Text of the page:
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Better Here than in Philadelphia

By Frank Gruber

As the L.A. Times told the tale in a front page story last Sunday, during the Reagan years the FBI, ironically under the (ironic?) supervision of traitor agent Robert Philip Hanssen, monitored the activities of liberals and liberal organizations that the government believed might be susceptible to Soviet influence.

My home town, Philadelphia, came under particular scrutiny. According to the Times, quoting from FBI memoranda obtained under the Freedom of Information Act (after 15 years of stalling!):

"[FBI] agents in Philadelphia were concerned that it was 'a fertile region' for Soviet influence operations. Among the causes: 'the decaying industrial base, high blue-collar unemployment, homeless[ness], racial tensions, influential religious community, and concentrated liberal academic environment of the region.'"

Being from Philadelphia, I could have told the FBI they were wasting their time. In Philadelphia sports are the opiate of the masses. The Phillies won the World Series in 1980, and the National League pennant in 1983, and in victory-challenged Philly, that was enough to make the city indifferent to Soviet propaganda for at least the rest of the decade.

All seriousness aside, the Times article could explain a lot. Perhaps the destruction of the urban centers of our civilization, through disinvestment, white flight, freeways, drugs, etc., was all part of a Soviet plot to create the appropriate context for revolution, not, as previously thought, the result of politicians catering to the interests of suburban real estate speculators and shopping center magnates.

I only bring this up because once, back in 1994 when Tom Hayden was collecting signatures to put the Civic Center plan on the ballot, he accused me of trying to turn Santa Monica into Philadelphia. I now suspect the FBI duped Hayden to goad me into revealing a Soviet plan to foment revolution on the Westside.

In any case I didn't know how to reply to Hayden, which probably proved to him that I was in fact working for the FBI.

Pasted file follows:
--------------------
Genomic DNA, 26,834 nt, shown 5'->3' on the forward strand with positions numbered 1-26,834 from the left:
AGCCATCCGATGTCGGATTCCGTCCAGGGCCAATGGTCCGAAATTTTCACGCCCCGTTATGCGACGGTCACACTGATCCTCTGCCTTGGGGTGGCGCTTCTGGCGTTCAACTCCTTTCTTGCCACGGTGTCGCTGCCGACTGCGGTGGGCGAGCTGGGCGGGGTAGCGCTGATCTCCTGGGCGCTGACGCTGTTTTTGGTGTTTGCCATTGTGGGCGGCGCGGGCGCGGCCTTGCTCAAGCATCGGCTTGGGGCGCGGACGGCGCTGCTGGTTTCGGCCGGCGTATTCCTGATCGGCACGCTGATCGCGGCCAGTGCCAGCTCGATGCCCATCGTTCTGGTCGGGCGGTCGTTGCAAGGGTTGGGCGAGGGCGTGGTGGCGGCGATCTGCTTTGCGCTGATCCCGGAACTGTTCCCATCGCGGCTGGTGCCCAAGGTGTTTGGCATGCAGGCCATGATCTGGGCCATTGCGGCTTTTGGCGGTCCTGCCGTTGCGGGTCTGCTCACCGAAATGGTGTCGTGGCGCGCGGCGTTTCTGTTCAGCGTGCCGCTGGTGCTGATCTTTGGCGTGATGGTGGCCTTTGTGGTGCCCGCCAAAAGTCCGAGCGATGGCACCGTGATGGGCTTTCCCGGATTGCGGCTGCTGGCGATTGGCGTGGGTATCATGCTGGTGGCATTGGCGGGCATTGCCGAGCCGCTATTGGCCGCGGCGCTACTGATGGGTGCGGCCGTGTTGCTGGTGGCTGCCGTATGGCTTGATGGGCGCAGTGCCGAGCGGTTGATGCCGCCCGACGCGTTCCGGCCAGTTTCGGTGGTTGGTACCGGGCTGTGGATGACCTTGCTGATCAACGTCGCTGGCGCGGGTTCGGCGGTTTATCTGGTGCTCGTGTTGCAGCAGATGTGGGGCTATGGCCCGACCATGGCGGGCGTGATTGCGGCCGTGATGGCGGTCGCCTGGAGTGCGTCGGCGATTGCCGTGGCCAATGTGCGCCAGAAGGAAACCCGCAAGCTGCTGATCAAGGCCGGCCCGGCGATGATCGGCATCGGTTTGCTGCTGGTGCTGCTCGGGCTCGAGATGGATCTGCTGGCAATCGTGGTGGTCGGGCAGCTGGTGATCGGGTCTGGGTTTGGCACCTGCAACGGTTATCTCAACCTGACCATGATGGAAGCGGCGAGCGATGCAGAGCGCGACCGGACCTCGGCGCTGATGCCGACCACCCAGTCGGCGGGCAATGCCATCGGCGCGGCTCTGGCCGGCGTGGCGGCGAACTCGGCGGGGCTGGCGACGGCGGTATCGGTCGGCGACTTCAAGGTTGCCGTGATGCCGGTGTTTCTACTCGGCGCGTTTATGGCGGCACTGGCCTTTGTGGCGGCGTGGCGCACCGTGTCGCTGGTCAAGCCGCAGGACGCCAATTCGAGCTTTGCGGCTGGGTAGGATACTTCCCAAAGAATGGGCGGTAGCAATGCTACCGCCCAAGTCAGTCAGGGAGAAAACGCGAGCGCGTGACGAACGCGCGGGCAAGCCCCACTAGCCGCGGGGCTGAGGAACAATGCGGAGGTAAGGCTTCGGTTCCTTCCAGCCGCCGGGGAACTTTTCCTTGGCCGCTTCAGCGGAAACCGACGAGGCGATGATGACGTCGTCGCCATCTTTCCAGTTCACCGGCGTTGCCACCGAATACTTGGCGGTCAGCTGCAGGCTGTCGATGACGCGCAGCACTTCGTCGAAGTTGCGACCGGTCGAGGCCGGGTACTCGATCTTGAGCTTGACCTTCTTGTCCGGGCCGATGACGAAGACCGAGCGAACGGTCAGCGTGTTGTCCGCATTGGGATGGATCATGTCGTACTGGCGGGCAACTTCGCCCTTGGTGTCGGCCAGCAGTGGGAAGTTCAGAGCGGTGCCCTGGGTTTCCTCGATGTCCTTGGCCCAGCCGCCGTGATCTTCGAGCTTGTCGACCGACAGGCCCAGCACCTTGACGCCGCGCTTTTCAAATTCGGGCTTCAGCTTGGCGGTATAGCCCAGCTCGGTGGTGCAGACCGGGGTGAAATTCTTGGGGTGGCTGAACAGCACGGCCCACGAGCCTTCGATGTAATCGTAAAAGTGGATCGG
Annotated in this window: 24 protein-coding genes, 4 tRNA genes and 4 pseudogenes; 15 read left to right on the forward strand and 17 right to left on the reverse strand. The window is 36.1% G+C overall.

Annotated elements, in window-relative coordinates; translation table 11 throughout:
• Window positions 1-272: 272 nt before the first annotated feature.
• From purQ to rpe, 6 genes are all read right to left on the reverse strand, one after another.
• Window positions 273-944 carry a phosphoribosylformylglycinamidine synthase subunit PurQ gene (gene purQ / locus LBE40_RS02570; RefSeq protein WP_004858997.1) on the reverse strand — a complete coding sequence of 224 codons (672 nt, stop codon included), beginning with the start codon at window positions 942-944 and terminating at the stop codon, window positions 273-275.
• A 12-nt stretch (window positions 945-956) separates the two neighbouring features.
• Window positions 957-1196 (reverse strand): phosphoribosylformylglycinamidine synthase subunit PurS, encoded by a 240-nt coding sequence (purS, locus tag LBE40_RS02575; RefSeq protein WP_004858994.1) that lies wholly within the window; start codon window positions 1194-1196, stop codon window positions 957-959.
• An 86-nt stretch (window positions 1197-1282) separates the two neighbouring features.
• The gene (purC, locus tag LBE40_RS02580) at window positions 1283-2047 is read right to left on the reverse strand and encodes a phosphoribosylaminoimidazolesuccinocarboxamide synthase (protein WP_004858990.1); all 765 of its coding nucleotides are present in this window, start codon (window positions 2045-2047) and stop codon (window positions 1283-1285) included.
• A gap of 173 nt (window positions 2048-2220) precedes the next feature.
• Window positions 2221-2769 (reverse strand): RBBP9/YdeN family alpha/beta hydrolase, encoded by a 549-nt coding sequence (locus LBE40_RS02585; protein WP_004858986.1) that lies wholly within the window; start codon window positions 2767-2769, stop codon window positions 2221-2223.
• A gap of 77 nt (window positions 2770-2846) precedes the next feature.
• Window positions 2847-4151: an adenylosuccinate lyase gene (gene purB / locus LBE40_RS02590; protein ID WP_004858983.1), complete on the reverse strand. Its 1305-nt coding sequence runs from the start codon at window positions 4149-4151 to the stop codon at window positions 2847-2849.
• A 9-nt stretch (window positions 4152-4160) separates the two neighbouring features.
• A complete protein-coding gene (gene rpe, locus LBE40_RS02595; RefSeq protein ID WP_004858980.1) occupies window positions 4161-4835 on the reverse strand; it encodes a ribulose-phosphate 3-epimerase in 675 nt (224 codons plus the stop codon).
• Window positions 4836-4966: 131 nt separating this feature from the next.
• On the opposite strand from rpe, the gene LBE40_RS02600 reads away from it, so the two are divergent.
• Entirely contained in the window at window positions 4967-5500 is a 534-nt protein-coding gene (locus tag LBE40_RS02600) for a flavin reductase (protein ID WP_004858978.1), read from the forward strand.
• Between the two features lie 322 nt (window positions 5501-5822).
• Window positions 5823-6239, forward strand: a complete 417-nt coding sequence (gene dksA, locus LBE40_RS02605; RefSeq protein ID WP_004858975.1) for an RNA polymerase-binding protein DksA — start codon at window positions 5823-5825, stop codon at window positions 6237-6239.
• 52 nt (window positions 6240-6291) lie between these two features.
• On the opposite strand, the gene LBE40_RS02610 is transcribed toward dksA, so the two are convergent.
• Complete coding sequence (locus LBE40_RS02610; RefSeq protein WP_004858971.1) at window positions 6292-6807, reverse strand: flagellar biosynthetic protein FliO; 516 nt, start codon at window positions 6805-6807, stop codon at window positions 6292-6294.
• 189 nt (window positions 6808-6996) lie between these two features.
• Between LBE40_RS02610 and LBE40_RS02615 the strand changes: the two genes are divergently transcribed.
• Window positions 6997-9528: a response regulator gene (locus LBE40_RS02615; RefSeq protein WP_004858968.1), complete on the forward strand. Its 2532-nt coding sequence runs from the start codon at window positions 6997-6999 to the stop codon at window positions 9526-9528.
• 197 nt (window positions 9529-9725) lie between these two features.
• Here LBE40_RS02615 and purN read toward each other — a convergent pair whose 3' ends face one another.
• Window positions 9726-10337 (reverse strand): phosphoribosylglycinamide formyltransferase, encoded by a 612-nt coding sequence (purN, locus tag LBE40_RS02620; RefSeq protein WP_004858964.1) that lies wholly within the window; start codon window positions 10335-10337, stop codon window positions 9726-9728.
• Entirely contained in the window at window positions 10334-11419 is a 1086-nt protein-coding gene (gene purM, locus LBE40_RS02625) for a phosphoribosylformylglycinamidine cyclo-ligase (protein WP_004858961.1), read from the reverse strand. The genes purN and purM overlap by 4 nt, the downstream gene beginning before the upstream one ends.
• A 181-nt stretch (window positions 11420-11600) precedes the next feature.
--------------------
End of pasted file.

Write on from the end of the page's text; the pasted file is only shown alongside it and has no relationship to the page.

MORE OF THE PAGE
Actually, Santa Monica and Philadelphia have at least one thing in common -- they have both been losing population. Between 1990 and 2000, Philadelphia's population declined 4.3 percent from 1,585,577 to 1,517,550, while Santa Monica's population declined 3.2 percent from 86,905 to 84,084. Of course, Philadelphia's population reached its peak decades ago, at about 2 million and has declined almost 25 percent, while Santa Monica is still within 5 percent of its 1980 peak of 88,314.

But Santa Monica's population decline is contrary to popular wisdom, which holds that Santa Monica is more densely developed than its neighbors. In fact, Santa Monica's population density of 10,100 per square mile is significantly lower than the average density of 13,000 per square mile that exists on average in the area between downtown L.A. and the ocean that the MTA studied for its Westside transit projects.

The perception persists that Santa Monica is "built-out" or "overdeveloped" even though it consists mostly of one and two story buildings even in the districts that are not zoned single family. This perception permeates all discussion about development. I remember shaking my head last year at the Planning Commission hearing on Target when commissioner Jay Johnson complained about Santa Monica's continuing population growth.

Johnson unfortunately was in good company, or company that should know better. In 1996 the City's Master Environmental Assessment predicted that our population would be 90,777 in 2000, and the sign on Lincoln Boulevard at the entrance to the city states our population as 94,000.